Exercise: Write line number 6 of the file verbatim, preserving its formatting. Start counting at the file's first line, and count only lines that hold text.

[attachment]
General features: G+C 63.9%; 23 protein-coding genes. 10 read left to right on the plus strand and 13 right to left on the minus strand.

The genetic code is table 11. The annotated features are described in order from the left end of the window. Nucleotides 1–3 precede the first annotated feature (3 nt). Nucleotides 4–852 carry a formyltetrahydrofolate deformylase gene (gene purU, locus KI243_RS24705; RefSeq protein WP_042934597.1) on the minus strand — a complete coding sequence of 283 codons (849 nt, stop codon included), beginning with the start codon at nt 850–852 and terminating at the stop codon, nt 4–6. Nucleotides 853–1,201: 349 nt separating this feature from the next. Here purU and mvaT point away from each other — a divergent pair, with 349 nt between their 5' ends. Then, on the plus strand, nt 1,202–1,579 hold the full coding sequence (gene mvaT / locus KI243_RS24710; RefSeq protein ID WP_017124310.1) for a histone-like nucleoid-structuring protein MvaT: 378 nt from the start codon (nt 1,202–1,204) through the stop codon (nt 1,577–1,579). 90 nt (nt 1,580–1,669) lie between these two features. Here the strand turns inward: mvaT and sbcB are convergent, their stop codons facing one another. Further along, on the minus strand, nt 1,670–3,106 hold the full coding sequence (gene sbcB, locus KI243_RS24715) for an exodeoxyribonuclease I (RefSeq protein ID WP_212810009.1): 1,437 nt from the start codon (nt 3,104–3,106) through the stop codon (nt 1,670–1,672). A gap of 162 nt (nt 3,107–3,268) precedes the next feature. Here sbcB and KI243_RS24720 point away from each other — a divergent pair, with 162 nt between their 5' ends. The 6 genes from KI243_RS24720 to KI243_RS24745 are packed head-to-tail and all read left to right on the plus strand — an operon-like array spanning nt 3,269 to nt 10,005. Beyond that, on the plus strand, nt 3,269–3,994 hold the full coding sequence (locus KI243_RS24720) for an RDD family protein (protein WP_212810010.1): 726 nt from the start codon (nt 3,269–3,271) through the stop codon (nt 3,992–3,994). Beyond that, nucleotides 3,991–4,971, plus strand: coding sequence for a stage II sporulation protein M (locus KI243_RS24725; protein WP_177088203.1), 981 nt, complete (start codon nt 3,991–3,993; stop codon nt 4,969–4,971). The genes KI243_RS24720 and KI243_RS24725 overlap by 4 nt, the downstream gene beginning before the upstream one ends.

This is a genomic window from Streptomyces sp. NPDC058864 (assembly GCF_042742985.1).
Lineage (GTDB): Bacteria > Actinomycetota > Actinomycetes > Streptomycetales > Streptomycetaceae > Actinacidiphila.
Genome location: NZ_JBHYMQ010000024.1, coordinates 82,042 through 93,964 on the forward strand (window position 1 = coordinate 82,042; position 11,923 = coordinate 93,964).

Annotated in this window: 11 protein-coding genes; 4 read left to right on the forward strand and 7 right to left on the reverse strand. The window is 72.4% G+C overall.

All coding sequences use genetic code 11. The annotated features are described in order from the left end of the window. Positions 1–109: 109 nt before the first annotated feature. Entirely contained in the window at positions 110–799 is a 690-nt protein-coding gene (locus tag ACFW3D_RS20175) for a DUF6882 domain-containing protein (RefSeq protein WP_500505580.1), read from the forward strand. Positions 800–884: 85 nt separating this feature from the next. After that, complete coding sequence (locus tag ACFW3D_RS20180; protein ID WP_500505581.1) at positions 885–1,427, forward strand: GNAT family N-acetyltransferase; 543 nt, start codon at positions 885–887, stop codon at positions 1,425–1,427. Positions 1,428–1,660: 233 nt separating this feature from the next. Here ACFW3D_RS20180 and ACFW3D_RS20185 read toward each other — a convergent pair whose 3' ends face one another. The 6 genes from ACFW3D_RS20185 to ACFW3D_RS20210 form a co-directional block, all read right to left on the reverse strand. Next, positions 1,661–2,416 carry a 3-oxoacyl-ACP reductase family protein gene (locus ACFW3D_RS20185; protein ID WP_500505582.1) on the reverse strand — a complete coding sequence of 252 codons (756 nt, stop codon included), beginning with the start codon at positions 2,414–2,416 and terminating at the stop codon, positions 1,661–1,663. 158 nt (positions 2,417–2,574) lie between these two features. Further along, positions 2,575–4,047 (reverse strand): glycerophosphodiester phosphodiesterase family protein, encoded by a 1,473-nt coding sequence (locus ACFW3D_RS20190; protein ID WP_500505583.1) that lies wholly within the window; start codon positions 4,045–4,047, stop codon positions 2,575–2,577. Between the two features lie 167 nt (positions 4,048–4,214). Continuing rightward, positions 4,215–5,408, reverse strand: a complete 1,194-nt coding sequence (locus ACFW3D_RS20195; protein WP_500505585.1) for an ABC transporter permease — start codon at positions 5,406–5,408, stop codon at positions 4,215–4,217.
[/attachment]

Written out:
Annotated in this window: 11 protein-coding genes; 4 read left to right on the forward strand and 7 right to left on the reverse strand. The window is 72.4% G+C overall.